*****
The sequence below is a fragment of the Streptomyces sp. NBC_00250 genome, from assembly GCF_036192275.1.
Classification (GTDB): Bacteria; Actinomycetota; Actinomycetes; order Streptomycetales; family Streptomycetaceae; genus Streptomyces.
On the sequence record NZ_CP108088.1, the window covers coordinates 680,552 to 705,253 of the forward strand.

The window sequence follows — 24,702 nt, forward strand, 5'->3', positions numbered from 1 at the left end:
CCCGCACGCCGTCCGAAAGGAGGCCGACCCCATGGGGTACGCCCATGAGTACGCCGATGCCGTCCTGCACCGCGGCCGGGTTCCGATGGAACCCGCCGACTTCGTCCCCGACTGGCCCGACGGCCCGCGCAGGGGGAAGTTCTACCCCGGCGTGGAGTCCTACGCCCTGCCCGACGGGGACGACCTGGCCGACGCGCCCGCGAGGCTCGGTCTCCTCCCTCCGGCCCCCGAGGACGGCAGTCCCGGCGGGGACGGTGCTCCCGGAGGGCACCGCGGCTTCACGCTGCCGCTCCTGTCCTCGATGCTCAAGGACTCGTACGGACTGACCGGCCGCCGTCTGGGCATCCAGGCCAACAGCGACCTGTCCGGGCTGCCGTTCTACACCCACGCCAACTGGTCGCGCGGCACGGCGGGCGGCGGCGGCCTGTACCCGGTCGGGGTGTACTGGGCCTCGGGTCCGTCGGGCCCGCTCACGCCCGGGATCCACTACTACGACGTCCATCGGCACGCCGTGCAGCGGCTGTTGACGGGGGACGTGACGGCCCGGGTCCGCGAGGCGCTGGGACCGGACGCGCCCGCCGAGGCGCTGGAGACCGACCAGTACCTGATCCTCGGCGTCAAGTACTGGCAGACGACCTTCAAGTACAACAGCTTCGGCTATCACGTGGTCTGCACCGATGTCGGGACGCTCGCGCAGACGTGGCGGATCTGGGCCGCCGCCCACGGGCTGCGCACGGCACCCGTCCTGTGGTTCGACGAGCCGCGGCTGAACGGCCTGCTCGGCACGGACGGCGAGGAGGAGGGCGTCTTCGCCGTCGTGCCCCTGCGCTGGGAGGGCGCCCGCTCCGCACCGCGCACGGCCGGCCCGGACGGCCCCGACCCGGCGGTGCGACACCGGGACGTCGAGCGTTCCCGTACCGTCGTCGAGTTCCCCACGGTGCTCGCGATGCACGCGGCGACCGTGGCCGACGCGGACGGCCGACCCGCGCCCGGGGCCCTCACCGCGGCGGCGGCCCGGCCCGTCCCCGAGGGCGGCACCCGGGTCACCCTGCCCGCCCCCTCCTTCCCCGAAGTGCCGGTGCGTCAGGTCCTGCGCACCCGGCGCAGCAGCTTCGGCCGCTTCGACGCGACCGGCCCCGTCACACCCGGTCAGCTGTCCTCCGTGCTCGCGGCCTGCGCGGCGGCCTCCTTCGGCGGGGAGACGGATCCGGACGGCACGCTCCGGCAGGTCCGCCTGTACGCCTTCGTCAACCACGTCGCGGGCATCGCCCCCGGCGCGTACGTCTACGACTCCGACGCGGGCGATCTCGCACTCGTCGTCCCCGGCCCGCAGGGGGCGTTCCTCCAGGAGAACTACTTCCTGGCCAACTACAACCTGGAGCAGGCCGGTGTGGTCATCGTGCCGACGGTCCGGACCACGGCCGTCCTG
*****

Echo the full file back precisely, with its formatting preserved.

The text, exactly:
The sequence below is a fragment of the Streptomyces sp. NBC_00250 genome, from assembly GCF_036192275.1.
Classification (GTDB): Bacteria; Actinomycetota; Actinomycetes; order Streptomycetales; family Streptomycetaceae; genus Streptomyces.
On the sequence record NZ_CP108088.1, the window covers coordinates 680,552 to 705,253 of the forward strand.

The window sequence follows — 24,702 nt, forward strand, 5'->3', positions numbered from 1 at the left end:
CCCGCACGCCGTCCGAAAGGAGGCCGACCCCATGGGGTACGCCCATGAGTACGCCGATGCCGTCCTGCACCGCGGCCGGGTTCCGATGGAACCCGCCGACTTCGTCCCCGACTGGCCCGACGGCCCGCGCAGGGGGAAGTTCTACCCCGGCGTGGAGTCCTACGCCCTGCCCGACGGGGACGACCTGGCCGACGCGCCCGCGAGGCTCGGTCTCCTCCCTCCGGCCCCCGAGGACGGCAGTCCCGGCGGGGACGGTGCTCCCGGAGGGCACCGCGGCTTCACGCTGCCGCTCCTGTCCTCGATGCTCAAGGACTCGTACGGACTGACCGGCCGCCGTCTGGGCATCCAGGCCAACAGCGACCTGTCCGGGCTGCCGTTCTACACCCACGCCAACTGGTCGCGCGGCACGGCGGGCGGCGGCGGCCTGTACCCGGTCGGGGTGTACTGGGCCTCGGGTCCGTCGGGCCCGCTCACGCCCGGGATCCACTACTACGACGTCCATCGGCACGCCGTGCAGCGGCTGTTGACGGGGGACGTGACGGCCCGGGTCCGCGAGGCGCTGGGACCGGACGCGCCCGCCGAGGCGCTGGAGACCGACCAGTACCTGATCCTCGGCGTCAAGTACTGGCAGACGACCTTCAAGTACAACAGCTTCGGCTATCACGTGGTCTGCACCGATGTCGGGACGCTCGCGCAGACGTGGCGGATCTGGGCCGCCGCCCACGGGCTGCGCACGGCACCCGTCCTGTGGTTCGACGAGCCGCGGCTGAACGGCCTGCTCGGCACGGACGGCGAGGAGGAGGGCGTCTTCGCCGTCGTGCCCCTGCGCTGGGAGGGCGCCCGCTCCGCACCGCGCACGGCCGGCCCGGACGGCCCCGACCCGGCGGTGCGACACCGGGACGTCGAGCGTTCCCGTACCGTCGTCGAGTTCCCCACGGTGCTCGCGATGCACGCGGCGACCGTGGCCGACGCGGACGGCCGACCCGCGCCCGGGGCCCTCACCGCGGCGGCGGCCCGGCCCGTCCCCGAGGGCGGCACCCGGGTCACCCTGCCCGCCCCCTCCTTCCCCGAAGTGCCGGTGCGTCAGGTCCTGCGCACCCGGCGCAGCAGCTTCGGCCGCTTCGACGCGACCGGCCCCGTCACACCCGGTCAGCTGTCCTCCGTGCTCGCGGCCTGCGCGGCGGCCTCCTTCGGCGGGGAGACGGATCCGGACGGCACGCTCCGGCAGGTCCGCCTGTACGCCTTCGTCAACCACGTCGCGGGCATCGCCCCCGGCGCGTACGTCTACGACTCCGACGCGGGCGATCTCGCACTCGTCGTCCCCGGCCCGCAGGGGGCGTTCCTCCAGGAGAACTACTTCCTGGCCAACTACAACCTGGAGCAGGCCGGTGTGGTCATCGTGCCGACGGTCCGGACCACGGCCGTCCTG